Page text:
Materials technicians support the work of materials scientists/technologists. They help to research and develop new materials, test how they react under different conditions (such as temperature and stress) and tackle problems such as corrosion.
As a Materials Technician, you can be working in any area that produces or uses materials, such as:
- manufacturing industries
- oil refineries
- civil engineering
You will carry out routine tests to find out about the material, for example, its strength, weight, flexibility, reliability and impact on the environment. Technicians could also be helping to work out the cost of producing a material. A routine test might involve using electron microscopes or X-rays to see inside a material, to study how it has been changed by a high temperature.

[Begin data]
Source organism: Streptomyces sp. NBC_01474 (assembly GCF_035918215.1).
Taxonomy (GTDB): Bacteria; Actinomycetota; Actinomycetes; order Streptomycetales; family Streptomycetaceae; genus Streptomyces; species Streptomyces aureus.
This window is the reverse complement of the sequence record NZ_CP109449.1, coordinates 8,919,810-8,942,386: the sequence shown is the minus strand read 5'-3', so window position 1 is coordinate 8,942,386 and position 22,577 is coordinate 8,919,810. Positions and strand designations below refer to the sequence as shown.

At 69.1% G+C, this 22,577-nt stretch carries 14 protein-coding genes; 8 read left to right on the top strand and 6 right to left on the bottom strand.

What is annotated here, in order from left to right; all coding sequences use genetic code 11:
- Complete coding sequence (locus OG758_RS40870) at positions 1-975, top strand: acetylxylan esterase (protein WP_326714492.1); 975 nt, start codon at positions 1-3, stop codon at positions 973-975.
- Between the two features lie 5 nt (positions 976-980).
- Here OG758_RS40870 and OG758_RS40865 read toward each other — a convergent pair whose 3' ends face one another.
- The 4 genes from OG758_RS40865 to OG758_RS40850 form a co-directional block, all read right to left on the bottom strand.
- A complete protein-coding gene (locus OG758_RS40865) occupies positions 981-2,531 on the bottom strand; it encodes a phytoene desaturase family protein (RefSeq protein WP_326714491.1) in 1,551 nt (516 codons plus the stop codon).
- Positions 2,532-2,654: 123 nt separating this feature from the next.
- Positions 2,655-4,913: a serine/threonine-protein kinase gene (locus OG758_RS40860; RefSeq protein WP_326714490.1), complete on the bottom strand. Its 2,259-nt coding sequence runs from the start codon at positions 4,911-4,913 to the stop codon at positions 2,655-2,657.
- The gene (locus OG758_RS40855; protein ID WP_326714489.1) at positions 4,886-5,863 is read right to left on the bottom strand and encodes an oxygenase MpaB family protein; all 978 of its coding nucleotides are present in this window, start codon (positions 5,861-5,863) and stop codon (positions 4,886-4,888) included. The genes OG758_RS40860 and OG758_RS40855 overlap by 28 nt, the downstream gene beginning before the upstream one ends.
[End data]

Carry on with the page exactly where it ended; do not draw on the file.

Where a material is already in use, for example, as part of an aircraft, bridge or dam, the testing has to be 'non-destructive'. This means doing a test that does not harm the material, so it, and the structure or product, can still be used afterwards.
Non-destructive testing methods include using liquids and dyes to reveal cracks, and ultrasound to gather information from inside the material. Areas of investigation include corrosion and metal fatigue.
You have to record your results carefully. You can often use computers to input, analyse and display results. A Senior Materials Technician might interpret the results and write a report for Scientists and Technologists.